Are There Safe Retirement Investments in a Volatile Market?
Today’s stock market seems quite volatile, and perhaps this has been keeping some long-term investors from investing in stocks—which is a shame because stocks are one of the best performing liquid asset classes over long periods. Unless you’re a day trader, you shouldn’t pay much attention to daily volatility. Long-term investors by definition have a time horizon longer than a single day—typically many years, if not decades. In that context, measuring long-term volatility is much more relevant for your overall retirement strategy.
Stocks over long periods of time are much less volatile than most people think. So why doesn’t this seem like the case? Human emotions are fickle and often skewed by the barrage of information coming from a 24-hour news cycle. The reason the market seems so volatile right now is a function of our short-term memories.
The mid-2000s were a period of abnormally low volatility—the market moved significantly higher with little gyration along the way, matched only a few times in over 100 years. We simply don’t remember this lack of volatility is the exception, not the norm.
Daily S&P Closing Change > 1% or < -1%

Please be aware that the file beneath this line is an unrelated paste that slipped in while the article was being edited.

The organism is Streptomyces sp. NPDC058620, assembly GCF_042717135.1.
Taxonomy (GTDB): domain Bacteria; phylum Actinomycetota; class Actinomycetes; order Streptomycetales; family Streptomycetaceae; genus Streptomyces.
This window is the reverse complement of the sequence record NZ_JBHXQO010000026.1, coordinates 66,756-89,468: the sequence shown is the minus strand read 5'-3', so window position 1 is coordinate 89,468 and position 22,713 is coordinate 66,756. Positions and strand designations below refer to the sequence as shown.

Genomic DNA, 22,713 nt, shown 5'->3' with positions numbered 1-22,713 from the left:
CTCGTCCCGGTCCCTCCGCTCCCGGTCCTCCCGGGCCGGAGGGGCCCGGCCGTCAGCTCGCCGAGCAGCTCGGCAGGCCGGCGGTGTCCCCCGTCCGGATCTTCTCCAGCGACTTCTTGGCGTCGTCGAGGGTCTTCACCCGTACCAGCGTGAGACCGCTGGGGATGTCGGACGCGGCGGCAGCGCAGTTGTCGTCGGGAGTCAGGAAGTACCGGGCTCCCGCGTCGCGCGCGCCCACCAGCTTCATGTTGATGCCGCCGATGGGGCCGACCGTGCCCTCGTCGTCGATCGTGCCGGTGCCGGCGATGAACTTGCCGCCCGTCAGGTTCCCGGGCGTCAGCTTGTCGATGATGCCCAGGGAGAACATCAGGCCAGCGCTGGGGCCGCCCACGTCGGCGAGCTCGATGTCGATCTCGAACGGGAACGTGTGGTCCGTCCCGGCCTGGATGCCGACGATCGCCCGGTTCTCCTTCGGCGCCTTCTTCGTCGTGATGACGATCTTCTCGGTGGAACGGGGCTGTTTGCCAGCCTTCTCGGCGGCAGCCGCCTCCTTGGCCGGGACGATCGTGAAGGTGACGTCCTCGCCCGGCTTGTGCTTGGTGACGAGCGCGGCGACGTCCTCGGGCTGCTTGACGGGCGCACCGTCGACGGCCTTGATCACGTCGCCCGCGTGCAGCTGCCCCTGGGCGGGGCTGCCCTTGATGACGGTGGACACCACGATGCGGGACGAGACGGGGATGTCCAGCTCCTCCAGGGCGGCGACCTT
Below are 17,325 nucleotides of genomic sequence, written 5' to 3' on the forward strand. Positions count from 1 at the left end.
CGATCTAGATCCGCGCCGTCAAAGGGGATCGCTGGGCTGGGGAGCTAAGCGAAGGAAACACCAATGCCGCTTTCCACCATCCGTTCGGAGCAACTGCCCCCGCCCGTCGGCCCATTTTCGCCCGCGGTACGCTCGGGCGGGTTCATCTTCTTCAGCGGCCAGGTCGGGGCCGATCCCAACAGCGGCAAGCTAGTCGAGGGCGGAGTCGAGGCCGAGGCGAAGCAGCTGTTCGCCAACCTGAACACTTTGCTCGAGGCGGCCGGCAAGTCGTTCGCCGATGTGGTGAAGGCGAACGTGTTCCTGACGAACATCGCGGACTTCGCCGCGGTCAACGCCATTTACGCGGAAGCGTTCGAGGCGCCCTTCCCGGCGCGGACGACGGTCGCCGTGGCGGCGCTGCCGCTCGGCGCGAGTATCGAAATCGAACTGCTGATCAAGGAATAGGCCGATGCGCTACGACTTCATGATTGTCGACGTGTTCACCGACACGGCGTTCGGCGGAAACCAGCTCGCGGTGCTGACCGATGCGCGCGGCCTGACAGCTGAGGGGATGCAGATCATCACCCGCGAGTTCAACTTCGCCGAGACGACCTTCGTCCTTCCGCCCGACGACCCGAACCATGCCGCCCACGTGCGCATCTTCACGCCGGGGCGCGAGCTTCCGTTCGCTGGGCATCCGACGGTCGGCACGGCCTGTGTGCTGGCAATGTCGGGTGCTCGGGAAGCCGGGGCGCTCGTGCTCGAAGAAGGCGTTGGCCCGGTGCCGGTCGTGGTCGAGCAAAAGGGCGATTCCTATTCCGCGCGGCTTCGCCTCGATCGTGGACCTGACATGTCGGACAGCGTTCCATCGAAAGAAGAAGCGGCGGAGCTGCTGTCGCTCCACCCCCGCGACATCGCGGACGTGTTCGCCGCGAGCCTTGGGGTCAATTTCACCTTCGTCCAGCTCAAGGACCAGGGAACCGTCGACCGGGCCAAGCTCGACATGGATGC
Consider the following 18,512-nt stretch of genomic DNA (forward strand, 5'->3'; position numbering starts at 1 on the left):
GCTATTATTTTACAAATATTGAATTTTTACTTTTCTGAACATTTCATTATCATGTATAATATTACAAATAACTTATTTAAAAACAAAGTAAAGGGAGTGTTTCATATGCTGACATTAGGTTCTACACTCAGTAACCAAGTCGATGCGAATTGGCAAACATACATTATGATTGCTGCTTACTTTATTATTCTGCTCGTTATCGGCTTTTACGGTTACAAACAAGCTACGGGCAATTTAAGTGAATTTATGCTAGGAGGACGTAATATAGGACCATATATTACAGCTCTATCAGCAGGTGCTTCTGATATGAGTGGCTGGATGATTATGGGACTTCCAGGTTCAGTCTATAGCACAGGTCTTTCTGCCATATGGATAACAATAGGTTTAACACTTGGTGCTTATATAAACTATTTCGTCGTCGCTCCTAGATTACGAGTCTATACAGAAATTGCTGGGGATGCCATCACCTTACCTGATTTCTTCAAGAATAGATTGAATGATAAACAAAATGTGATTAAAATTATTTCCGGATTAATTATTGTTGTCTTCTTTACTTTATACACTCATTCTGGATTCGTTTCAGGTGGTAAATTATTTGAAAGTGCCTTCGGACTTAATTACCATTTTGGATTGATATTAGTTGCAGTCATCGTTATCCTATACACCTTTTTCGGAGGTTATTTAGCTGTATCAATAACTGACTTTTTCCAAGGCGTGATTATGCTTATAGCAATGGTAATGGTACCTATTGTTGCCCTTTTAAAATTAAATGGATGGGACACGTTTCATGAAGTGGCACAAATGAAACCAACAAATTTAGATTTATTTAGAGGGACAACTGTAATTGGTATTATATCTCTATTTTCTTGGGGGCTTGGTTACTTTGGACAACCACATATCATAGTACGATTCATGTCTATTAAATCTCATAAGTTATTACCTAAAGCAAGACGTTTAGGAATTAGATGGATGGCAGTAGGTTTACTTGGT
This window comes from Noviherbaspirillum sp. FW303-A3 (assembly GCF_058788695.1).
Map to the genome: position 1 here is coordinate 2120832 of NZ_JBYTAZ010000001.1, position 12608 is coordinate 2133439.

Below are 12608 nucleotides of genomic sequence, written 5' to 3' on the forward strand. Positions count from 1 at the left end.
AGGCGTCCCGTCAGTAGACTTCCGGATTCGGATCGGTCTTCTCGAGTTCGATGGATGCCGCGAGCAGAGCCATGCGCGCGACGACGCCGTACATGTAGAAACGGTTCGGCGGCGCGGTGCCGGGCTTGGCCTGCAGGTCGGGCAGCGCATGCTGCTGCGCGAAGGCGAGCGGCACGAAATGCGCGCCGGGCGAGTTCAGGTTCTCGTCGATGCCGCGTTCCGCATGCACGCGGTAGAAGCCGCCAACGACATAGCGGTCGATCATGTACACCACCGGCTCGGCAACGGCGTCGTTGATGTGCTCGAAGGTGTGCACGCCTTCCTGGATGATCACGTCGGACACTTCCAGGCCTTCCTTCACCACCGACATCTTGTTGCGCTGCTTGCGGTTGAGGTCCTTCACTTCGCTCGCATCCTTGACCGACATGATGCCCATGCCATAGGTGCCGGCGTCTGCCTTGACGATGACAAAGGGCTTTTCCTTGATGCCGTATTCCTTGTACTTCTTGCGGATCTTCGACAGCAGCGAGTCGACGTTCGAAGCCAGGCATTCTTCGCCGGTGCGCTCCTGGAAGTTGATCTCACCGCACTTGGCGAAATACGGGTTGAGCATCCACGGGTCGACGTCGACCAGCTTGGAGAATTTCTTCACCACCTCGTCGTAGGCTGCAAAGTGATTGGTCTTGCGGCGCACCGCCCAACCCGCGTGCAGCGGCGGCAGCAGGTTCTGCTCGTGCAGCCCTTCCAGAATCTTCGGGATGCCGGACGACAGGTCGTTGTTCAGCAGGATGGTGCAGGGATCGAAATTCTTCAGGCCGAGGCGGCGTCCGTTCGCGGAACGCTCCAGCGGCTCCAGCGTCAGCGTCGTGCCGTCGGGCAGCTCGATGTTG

Source: Global Financial Data Inc. and Fact Set Data Inc. as of 1/7/2014; S&P 500 Price Return Index
The chart above depicts daily swings of more or less than 1% (volatile). Historically, stocks have been positive 53% of the time on a daily basis. However, history also shows the longer the holding period, the greater the likelihood that stocks have positive returns. Note while daily volatility is high, over a long enough time period stock performance is uniformly positive. As long as you’re a long-term investor, try not to sweat the market’s short-term gyrations, challenging as that is. Focus on the long term and don’t let your mind make you believe stocks are more volatile than they are. Failing to do so may hurt your chances of long-term retirement strategy success.
S&P 500 Price Return Index
Daily S&P 500 return data begin 1/3/1928, and are based on price appreciation only; all other data begin 1/31/1926 and reflect total returns.
The Historical Frequency of Positive S&P 500 Returns**
Source: Global Financial Data Inc. as of 7/26/2013
*Daily S&P 500 data begin 1/3/1928, and are based on price appreciation only; all other data begin 1/31/1926 and reflect total returns.
**Calculated using monthly rolling holding periods from 1/31/1926 - 6/30/2013